Fuel Arena
Concord Music Hall
H.O.B.

Not your problem

| November 30, 2011 | 0 Comments

Few people these days can boast of a unique kink — that moment when only you know the joke, and can savor it by repeating the words to clueless friends and colleagues. That’s what we get from Stew & The Negro Problem, the Warm, Safe & Sound benefit, Crystal Stilts, and The Knux.

History would like us to forget it, but Tony Danza was America’s Dad beginning the mid-’80s. As a star of the gender-bending sitcom “Who’s The Boss?” he injected Barbie’s-playhouse sweetness into a Brooklyn fa├žade. It took Danza years to dig out of the role — perhaps prolonged by starring in She’s Out Of Control (hello, Matthew Perry!), which basically subbed Amy Dolenz for Alyssa Milano on its way to giving Danza “Mama mia!” moments. During a particularly poignant sequence, a parade of bell-ringing Dolenz suitors are rebuffed by a slammed front door, each with a personality matched to their appearance. The best of these is Stew, an overweight fratboy — roughly equivalent to Francis in Pee Wee parlance — who frumps, “Hi. My name’s Stew.” Bam! Door closed.

And Bam! Stage Buzz!

You see, Stew had a Danza problem. Unfortunately, his three-second cameo went unresolved. Stew & The Negro Problem pick up the pieces for shmoes denied access everywhere, and have done so for 15 years. During the past few, Stew & Co. have ascended from anonymous genre-flipping Los Angelinos to Spike Lee-friendly SERIOUS MUSICIANS. Stew wrote the semi-autobiographical stage musical Passing Strange, which Lee adapted for TV.) Thankfully, Making It, due at the end of January via Tight Natural, doesn’t have to worry about a drop in quality now that the Stews have won. Though the band’s story has even more distracting plot points — he’s on the faculty at the University Of Wisconsin in Madison, base of the socialist plot against Governor Scott Walker — the big tale behind the album is Heidi Rodewald‘s maturation as a vocalist and bandmate. No longer confined to the background and then paraded like a sideshow when uncaged, she lends an emotional heft to Stew’s creative but sometimes distracting political ends. (Thursday@Space in Evanston.)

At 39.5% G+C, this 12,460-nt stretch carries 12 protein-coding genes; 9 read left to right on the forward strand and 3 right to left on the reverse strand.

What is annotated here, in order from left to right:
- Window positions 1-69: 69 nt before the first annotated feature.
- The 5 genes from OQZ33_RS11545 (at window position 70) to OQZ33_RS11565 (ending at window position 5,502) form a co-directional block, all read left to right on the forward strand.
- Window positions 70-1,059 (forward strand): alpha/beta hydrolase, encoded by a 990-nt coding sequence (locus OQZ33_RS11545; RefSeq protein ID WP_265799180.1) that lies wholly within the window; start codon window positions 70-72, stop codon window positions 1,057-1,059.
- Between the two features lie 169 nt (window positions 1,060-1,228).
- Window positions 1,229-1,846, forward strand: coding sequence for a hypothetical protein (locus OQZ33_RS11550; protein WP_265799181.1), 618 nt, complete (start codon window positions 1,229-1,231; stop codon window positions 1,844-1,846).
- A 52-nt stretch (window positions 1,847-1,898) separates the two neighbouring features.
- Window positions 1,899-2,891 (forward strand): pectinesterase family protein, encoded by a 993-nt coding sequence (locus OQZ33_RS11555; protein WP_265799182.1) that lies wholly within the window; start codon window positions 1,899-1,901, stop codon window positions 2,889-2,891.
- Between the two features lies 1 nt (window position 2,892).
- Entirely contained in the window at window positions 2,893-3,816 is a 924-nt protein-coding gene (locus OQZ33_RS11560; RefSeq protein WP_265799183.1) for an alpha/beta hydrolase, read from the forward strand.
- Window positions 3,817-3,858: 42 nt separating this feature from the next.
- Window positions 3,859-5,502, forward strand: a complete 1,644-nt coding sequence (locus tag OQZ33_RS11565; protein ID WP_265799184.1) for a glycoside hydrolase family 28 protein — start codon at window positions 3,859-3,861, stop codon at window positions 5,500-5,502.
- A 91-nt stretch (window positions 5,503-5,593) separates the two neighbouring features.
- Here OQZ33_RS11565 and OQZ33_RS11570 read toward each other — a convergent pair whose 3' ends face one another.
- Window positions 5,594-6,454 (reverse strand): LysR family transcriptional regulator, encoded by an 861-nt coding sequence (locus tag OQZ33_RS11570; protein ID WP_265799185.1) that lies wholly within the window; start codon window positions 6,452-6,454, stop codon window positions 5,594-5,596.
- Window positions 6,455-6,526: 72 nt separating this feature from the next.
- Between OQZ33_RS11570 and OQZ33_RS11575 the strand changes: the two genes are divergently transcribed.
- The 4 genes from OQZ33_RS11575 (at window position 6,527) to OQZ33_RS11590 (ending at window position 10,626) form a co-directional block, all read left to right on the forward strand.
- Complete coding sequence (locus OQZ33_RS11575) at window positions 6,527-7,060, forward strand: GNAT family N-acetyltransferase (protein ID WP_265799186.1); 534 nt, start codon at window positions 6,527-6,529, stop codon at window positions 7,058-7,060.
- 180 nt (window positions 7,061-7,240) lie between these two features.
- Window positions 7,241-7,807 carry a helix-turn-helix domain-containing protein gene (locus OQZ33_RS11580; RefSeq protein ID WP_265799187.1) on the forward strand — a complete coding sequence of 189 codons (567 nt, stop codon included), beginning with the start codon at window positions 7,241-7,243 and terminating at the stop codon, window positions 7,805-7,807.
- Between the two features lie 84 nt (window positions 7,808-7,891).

The Steepwater Band, Blane Fonda, The Bright White, The Kickback, and Hawley Shoffner headline the Warm, Safe & Sound, which encourages attendees to bring a donatable coat, sweater, or other winterwear. Everything will be collected by will be collected by Cornerstone Community Outreach, who will then distribute items to local homeless. Otherwise, tickets are only a fiver. (Thursday@Lincoln Hall.)

There’s a ton of static in the air — not just because it’s cold and dry — with worldwide debt crises looming (and China on the brink?), the holiday blues (or Crippling Depression, as Ed Helms called them), and Crystal Stilts in town. The New Yorkers have a Radiant Door EP to promote and, while it trims some of the fuzz off the In Love With Oblivion full-length, which itself seemed a dapper-dan makeover from their shadowy debut. Everything’s relative, however, and the shimmering, lo-fi memory of Jesus & Mary Chain persists . . . but maybe not for long. (Friday@Empty Bottle with Soft Speaker and Hollows.)

An article in the Guardian posited that the reason French acts like Phoenix, Justice, and Daft Punk so seamlessly and fearlessly mesh with soft ’70s and ’80s pop because they weren’t burdened by Anglo/American standards of cool. The Knux — a black hip-hop duo based in L.A. — are breaching many divides on this fall’s Eraser (Interscope). Equal parts N.E.R.D., LMFAO, and Toto, it’s difficult not to interpret the album as a joke. (On the cover, Krispy and Joey Lindsey pose like a pair of skinny-jeansed Lenny Kravitzes.) The injection of glossy, faux-rock guitars on opener “The Road” repel advances from jittery beats and electro laserbeams to last through the end, though vocally — aside from girlie backup vocals — they still spit on the seamy side of Spank Rock. It’s a brave, hedonistic endeavor that doesn’t always succeed, but something tells you they’re not about to apologize for party rockin’. (Saturday@Reggies with Jordy Towers, Vanity Theft, and JTX.)

— Steve Forstneger

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Category: Featured, Stage Buzz, Weekly

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